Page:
Verse 20. - The ram which thou sawest having two horns are the kings of Media and Persia. All the versions - the Septuagint, Theodotion, the Peshitta, and the Vulgate - have read, not מַלְכֵי, as we find in the Massoretic text, but מֶלֶד The ancient construct case in Hebrew was formed by adding י to the root. Possibly this may be a survival of that usage. In this case the change is due to scribal blunder. When we turn to Jeremiah 25:25 and Jeremiah 51:11, 58, we have the same phrases used as here: this is probably the origin of the blunder. For any one to ground an argument, as does Professor Bevan, on this, and maintain that it proves the writer to have held that there were two separate empires - one of Media, and the other of Persia - is absurd. When the true reading is adopted, this passage proves the very reverse of that for which Professor Bevan contends. The reasoning of Kliefoth, that the distinction between plural and singular points to the fact that, while several kings reigned ever the Persian Empire, only one ruled over the Greek, is very ingenious, but, unfortunately, it has no foundation in fact. "King," it may be observed, stands for dynasty, only that in the crisis of history, when the two powers encountered, each was ruled and represented by one king - Persia by Darius Codomannus, and Greece by Alexander. Daniel 8:20Since, from the explanation given by the angel in this verse, the vision relates to the Medo-Persian and the Javanic world-kingdoms, and to the persecuting kingdom of Antiochus which arose out of the latter, so it cannot be disputed that here, in prophetic perspective, the time of the end is seen together with the period of the oppression of the people of God by Antiochus, and the first appearance of the Messiah with His return in glory to the final judgment, as the latter is the case also in Daniel 2:34., 44f., and Daniel 7:13, Daniel 7:25. If Kliefoth objects: The coming of the Messiah may certainly be conceived of as bound up with the end of all things, and this is done, since both events stand in intimate causal relation to each other, not seldom in those O.T. prophets who yet do not distinguish the times; but they also know well that this intimate causal connection does not include contemporaneousness, that the coming of the Messiah in the flesh will certainly bring about the end of all things, but not as an immediate consequence, but after a somewhat lengthened intervening space, that thus, after the coming of the Messiah, a course of historical events will further unfold themselves before the end comes (which Daniel also knew, as Daniel 9 shows), and where the supposition is this, as in Daniel, there the time before the appearance of Christ in the flesh cannot be called the time of the end: - then the inference drawn in these last passages is not confirmed by the contents of the book of Daniel. For in the last vision (Daniel 10-12) which Daniel saw, not only the time of oppression of Antiochus and that of the last enemy are contemplated together as one, but also the whole contents of this one vision are, Daniel 10:14, transferred to the "end of the days;" for the divine messenger says to Daniel, "I am come to make thee understand what shall befall thy people in the end of the days, for the vision yet relates to the days." And not only this, but also in Daniel 11:35 it is said of the tribulation brought upon the people of God by Antiochus, that in it many would fall, to cleanse them and to purify them to the time of the end, for it is yet for the appointed time. Here, beyond doubt, the time of the persecution by Antiochus is placed in intimate union with the time of the end, but, as is to be particularly observed, not so that the two are spoken of as synchronous. This point is of importance for the right exposition of the verse before us. If, in Daniel 11:35, Daniel 11:40, it is twice said laמועד קץ עוד כּי (the end is yet for the appointed time), and thus does not begin with the oppression of the people of God by Antiochus, so we may not conclude from these verses - and in this Kliefoth is perfectly justified - that Daniel expected the erection of the Messianic kingdom and the end of all history with the overthrow of Antiochus. If, however, on the whole, the intimate causal connection of the two periods of tribulation placed together in Daniel 11 in one vision neither demands nor even permits us to regard the two as synchronous, so this erroneous conclusion drawn from these verses before us, in connection with an incorrect interpretation of Daniel 11:36-45, is sufficiently obviated, both by Daniel 2 and 7, according to which the fourth world-kingdom shall precede the erection of the everlasting kingdom of God and the manifestation of the Son of man, as also by Daniel 9:24-27, where - as our exposition will show - the coming of the Messiah and the perfecting of the kingdom of God by the overthrow of the last enemy are dependent on one another in point of time - the coming of the Messiah after seven weeks, the perfecting of the kingdom of God will follow, but not trill after the lapse of seventy weeks.

This passage is to be understood according to these distinct revelations and statements, and not that because in them, according to prophetic perspective, the oppression of the people of the saints by Antiochus, the little horn, is seen in one vision with the tribulation of the end-time, therefore the synchronism or identity of the two is to be concluded, and the erection of the regnum gloriae and the end of the world to be placed at the destruction of this little horn. The words, "the vision relates to the time of the end," thus only declare that the prophecy has a reference to Messianic times. As to the nature of this reference, the angel gives some intimation when, having touched the prophet, who had fallen in amazement to the ground, he raised him up and enabled him to listen to his words (Daniel 8:18), the intimation that he would make known to him what would happen in the last time of violence (Daniel 8:19). הזּעם is the wrath of God against Israel, the punishment which God hung over them on account of their sins, as in Isaiah 10:5; Jeremiah 25:17; Ezekiel 22:24, etc., and here the sufferings of punishment and discipline which the little horn shall bring over Israel. The time of this revelation of divine wrath is called אחרית because it belongs to the הימים אחרית, prepares the Messianic future, and with its conclusion begins the last age of the world, of which, however, nothing more particular is here said, for the prophecy breaks off with the destruction of the little horn. The vision of the eleventh chapter first supplies more particular disclosures on this point. In that chapter the great enemy of the saints of God, arising out of the third world-kingdom, is set forth and represented as the prefiguration or type of their last enemy at the end of the days. Under the words יהיה אשׁר (which shall be) the angel understands all that the vision of this chapter contains, from the rising up of the Medo-Persian world-kingdom to the time of the destruction of Antiochus Epiphanes, as Daniel 8:20-25 show. But when he adds הזּעם אחרית, he immediately makes prominent that which is the most important matter in the whole vision, the severe oppression which awaits the people of Israel in the future for their purification, and repeats, in justification of that which is said, the conclusion from Daniel 8:17, in which he only exchanges עת for מועד is the definite time in its duration; קץ מועד thus denotes the end-time as to its duration. This expression is here chosen with regard to the circumstance that in Daniel 8:14 the end of the oppression was accurately defined by the declaration of its continuance. The object of these words also is variously viewed by interpreters. The meaning is not that the angel wished to console Daniel with the thought that the judgment of the vision was not yet so near at hand (Zndel); for, according to Daniel 8:17, Daniel was not terrified by the contents of the vision, but by the approach of the heavenly being; and if, according to Daniel 8:18, the words of the angel so increased his terror that he fell down confounded to the earth, and the angel had to raise him by touching him, yet it is not at the same time said that the words of the angel of the end-time had so confounded him, and that the subsequent fuller explanation was somewhat less overwhelming than the words, Daniel 8:17, something lighter or more comforting. Even though the statement about the time of the end contributed to the increase of the terror, yet the contents of Daniel 8:19 were not fitted to raise up the prophet, but the whole discourse of the angel was for Daniel so oppressive that after hearing it, he was for some days sick, Daniel 8:27. From Daniel's astonishment we are not to conclude that the angel in Daniel 8:17 spoke of the absolute end of all things, and in Daniel 8:19, on the contrary, of the end of the oppression of the people of Israel by Antiochus. By the words, "the vision relates to the appointed end-time," the angel wished only to point to the importance of his announcement, and to add emphasis to his call to the prophet to give heed.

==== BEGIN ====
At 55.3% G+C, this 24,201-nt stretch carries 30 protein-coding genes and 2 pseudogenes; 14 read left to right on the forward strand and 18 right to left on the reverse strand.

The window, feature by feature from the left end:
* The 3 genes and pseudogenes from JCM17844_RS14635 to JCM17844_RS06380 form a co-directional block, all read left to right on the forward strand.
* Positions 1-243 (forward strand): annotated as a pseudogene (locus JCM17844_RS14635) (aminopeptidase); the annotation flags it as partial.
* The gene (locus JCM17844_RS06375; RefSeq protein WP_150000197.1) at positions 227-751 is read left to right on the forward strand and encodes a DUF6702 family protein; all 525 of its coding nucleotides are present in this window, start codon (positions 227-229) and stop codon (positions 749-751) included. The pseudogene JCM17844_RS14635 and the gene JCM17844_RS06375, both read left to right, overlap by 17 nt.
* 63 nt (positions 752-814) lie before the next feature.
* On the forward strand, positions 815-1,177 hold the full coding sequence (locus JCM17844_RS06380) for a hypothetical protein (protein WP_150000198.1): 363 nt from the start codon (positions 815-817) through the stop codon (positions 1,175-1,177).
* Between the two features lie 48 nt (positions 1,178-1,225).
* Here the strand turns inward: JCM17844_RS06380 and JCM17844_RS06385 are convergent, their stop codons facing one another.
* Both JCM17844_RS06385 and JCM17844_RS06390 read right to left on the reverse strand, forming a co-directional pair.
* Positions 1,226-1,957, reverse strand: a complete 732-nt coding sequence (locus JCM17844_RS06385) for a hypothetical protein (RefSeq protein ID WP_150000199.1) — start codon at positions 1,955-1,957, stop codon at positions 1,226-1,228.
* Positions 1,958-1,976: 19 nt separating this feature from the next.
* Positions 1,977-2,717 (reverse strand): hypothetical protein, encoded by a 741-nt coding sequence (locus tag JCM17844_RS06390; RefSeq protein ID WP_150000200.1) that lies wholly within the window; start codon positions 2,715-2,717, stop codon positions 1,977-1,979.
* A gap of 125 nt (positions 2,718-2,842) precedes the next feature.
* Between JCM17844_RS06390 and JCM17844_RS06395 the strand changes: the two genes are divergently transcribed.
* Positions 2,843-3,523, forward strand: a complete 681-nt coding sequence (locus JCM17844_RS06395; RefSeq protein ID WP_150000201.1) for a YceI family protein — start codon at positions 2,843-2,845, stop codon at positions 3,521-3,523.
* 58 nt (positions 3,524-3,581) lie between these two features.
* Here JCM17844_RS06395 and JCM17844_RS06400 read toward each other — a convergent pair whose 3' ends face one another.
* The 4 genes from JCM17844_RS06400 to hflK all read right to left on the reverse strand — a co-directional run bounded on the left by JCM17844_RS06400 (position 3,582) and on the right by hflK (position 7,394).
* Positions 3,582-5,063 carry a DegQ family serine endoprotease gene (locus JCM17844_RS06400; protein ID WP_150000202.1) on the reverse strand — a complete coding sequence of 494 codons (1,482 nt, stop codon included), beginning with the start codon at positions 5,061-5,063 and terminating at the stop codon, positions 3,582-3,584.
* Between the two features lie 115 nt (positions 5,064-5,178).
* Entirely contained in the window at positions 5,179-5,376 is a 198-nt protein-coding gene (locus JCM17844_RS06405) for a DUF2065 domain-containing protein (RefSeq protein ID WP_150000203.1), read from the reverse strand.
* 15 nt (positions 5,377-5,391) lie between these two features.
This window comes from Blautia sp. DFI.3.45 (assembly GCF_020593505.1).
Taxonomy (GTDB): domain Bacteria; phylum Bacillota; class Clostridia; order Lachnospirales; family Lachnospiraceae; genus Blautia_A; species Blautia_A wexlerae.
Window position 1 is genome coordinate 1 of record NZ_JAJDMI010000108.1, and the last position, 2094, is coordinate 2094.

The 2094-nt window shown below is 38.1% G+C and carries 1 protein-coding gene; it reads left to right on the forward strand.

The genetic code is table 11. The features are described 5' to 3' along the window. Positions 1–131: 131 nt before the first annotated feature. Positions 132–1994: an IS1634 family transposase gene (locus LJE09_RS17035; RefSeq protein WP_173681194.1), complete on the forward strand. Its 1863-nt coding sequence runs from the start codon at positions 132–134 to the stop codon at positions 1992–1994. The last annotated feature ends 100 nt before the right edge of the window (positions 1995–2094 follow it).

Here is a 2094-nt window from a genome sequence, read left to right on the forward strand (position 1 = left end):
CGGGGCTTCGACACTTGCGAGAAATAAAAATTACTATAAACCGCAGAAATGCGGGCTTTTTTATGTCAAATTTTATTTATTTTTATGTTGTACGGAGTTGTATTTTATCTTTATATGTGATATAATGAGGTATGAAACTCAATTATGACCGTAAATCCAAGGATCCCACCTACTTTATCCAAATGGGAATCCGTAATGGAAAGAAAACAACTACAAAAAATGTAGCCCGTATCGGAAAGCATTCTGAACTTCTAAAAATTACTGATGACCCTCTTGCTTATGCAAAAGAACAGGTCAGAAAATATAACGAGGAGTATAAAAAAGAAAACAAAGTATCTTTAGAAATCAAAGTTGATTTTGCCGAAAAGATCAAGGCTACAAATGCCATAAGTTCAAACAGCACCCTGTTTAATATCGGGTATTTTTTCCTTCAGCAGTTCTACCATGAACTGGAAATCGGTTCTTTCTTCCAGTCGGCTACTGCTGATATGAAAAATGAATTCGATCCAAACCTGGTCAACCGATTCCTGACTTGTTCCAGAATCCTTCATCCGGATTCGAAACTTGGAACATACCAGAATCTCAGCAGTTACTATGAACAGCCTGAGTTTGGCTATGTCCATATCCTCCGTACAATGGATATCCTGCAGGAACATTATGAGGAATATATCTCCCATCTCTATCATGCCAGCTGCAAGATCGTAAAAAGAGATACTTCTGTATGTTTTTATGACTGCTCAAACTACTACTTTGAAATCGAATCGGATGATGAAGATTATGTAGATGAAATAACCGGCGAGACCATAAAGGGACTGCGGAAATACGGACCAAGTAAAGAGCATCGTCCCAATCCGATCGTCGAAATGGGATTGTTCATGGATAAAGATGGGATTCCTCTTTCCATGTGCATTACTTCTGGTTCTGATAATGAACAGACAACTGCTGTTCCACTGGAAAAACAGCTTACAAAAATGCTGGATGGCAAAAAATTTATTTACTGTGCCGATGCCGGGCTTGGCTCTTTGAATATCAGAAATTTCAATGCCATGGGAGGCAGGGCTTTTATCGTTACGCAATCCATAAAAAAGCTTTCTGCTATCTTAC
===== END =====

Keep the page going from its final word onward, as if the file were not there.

Daniel 8:20-26

After the introductory words, we have now in these verses the explanation of the chief points of the vision.

Daniel 8:20-22 explain Daniel 8:3-8. "The kings of Media and Persia" are the whole number of the Medo-Persian kings as they succeed each other, i.e., the Medo-Persian monarchy in the whole of its historical development. To הצּפיר the epithet השּׂעיר, hairy, shaggy, is added to characterize the animal as an he-goat. The king of Javan (Greece) is the founder and representative of the Macedo-Grecian world-kingdom, or rather the royalty of this kingdom, since the great horn of the ram is forthwith interpreted of Alexander the Great, the first king of this kingdom. The words והנּשׁבּרת to תּחתּיה (Daniel 8:22) form an absolute subject-sentence, in which, however, ותּעמדנה is not to be taken ἐκβατικῶς, it broke in pieces, so that ... (Kran.); for "the statement of the principal passage may not appear here in the subordinate relative passage" (Hitzig); but to the statement beginning with the participle the further definition in the verb. in. with וconsec. is added, without the relative אשׁר, as is frequently the case (cf. Ewald's Lehr. 351), which we cannot give with so much brevity, but must express thus: "as concerning the horn, that it was broken in pieces, and then four stood up in its place, (this signifies) that four kingdoms shall arise from the people." מגּוי without the article does not signify from the people of Javan, for in this case the article would not have been omitted; nor does it signify from the heathen world, because a direct contrast to Israel does not lie before us; but indefinitely, from the territory of the people, or the world of the people, since the prophecy conceives of the whole world of the people (Vklerwelt) as united under the sceptre of the king of Javan. יעמדנה is a revived archaism; cf. Genesis 30:38; 1 Samuel 6:12; Ewald, 191; Gesen. Gramm. 47. - בכוחו ולא, but not in his power, not armed with the strength of the first king, cf. Daniel 11:4.